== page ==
The original is the best. No computer generated special effects.
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PJ Hardtack
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« Reply #19 on: May 28, 2017, 08:47:58 pm »

Watched the Mag 7 again for the umpteenth time. Never gets old. No CGI to louse it up.
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"I won't be wronged, I won't be insulted, I won't be laid a hand on.
I don't do these things to others and I require the same from them."  John Wayne
Mogorilla
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« Reply #20 on: June 02, 2017, 09:28:04 pm »

Amen to that PJ.  I have it on DVD and the theme is my ringtone.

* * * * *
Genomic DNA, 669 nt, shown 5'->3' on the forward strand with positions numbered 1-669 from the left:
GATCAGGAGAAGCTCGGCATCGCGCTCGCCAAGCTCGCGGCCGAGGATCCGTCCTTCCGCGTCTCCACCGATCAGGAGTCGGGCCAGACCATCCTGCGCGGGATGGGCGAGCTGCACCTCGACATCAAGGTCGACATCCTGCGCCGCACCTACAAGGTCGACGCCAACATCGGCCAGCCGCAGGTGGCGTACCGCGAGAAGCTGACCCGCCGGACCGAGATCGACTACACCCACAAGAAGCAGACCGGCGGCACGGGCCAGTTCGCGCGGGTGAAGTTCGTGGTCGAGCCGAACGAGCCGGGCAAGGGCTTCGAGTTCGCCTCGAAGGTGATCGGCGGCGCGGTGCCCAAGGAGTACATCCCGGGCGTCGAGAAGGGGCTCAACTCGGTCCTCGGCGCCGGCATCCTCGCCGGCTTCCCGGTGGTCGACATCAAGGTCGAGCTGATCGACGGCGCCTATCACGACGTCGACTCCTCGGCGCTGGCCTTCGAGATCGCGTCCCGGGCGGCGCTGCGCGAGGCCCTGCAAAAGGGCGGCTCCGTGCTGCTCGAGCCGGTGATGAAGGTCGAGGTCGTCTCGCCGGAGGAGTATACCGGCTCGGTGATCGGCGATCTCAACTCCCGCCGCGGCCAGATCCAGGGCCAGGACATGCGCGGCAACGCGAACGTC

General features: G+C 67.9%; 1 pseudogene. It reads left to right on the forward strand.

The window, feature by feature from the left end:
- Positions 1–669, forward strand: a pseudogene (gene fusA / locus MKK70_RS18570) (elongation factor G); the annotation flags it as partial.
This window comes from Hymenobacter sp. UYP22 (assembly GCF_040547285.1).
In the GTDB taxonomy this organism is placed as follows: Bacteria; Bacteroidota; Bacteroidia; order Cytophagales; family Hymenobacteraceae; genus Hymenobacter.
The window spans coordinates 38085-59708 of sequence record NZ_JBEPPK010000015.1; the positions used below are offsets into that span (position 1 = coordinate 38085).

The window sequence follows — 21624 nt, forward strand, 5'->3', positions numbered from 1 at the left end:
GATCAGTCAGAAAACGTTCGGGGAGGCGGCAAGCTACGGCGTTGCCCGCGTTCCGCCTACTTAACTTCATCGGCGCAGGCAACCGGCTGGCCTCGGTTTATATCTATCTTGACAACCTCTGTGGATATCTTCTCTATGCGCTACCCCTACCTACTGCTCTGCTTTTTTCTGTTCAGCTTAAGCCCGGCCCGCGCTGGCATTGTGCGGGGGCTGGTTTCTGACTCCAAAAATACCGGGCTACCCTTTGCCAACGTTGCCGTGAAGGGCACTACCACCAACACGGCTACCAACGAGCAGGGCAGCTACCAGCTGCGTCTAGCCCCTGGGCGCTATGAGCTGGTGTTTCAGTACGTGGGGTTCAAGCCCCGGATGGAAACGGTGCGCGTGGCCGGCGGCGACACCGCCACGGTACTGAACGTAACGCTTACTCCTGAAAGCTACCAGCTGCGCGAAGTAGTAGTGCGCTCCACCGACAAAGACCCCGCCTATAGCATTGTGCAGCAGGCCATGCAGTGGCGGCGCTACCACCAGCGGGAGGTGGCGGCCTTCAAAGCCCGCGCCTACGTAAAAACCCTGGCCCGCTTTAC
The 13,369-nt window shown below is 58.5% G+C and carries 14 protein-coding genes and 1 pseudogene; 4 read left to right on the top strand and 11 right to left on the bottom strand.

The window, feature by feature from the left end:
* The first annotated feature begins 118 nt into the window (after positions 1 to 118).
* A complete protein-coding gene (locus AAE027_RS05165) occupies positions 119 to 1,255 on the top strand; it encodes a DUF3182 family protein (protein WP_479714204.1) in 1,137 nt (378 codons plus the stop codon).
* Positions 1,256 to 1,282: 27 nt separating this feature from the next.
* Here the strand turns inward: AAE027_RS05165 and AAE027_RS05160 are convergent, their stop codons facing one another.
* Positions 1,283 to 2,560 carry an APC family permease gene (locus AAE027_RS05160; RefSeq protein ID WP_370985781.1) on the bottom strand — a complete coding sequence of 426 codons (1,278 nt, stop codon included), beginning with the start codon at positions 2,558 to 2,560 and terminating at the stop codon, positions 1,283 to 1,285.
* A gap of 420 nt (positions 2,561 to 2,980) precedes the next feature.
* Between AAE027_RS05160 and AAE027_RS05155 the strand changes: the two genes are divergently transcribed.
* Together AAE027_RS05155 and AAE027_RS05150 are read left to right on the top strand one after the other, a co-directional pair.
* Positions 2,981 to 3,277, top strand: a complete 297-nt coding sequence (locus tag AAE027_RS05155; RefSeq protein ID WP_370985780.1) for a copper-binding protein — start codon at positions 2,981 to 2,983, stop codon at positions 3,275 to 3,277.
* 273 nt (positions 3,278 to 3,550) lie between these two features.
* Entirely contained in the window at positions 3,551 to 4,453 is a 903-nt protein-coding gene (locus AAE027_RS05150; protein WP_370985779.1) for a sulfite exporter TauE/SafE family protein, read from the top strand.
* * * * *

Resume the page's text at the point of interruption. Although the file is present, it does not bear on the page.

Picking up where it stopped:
Were you elected?

No, but I got nominated real good!
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PJ Hardtack
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« Reply #21 on: June 03, 2017, 07:14:52 pm »

"That was the best shot I've ever seen"

"No - worst. I was aiming at the horse."

One or the few westerns where yo see a shot being made with two hands.

James Coburn doing the shooting.
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"I won't be wronged, I won't be insulted, I won't be laid a hand on.
I don't do these things to others and I require the same from them."  John Wayne
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« Reply #22 on: June 20, 2017, 07:29:51 pm »

The "Professionals" and the "Wild Bunch," are my two favorite westerns. Then both versions of "Monte Walsh."

Bill
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Cas City Forum Hall & CAS-L  |  GENERAL TOPICS  |  Books & Movies (Moderator: Marshal Halloway)  |  Topic: "The Professionals" « previous next »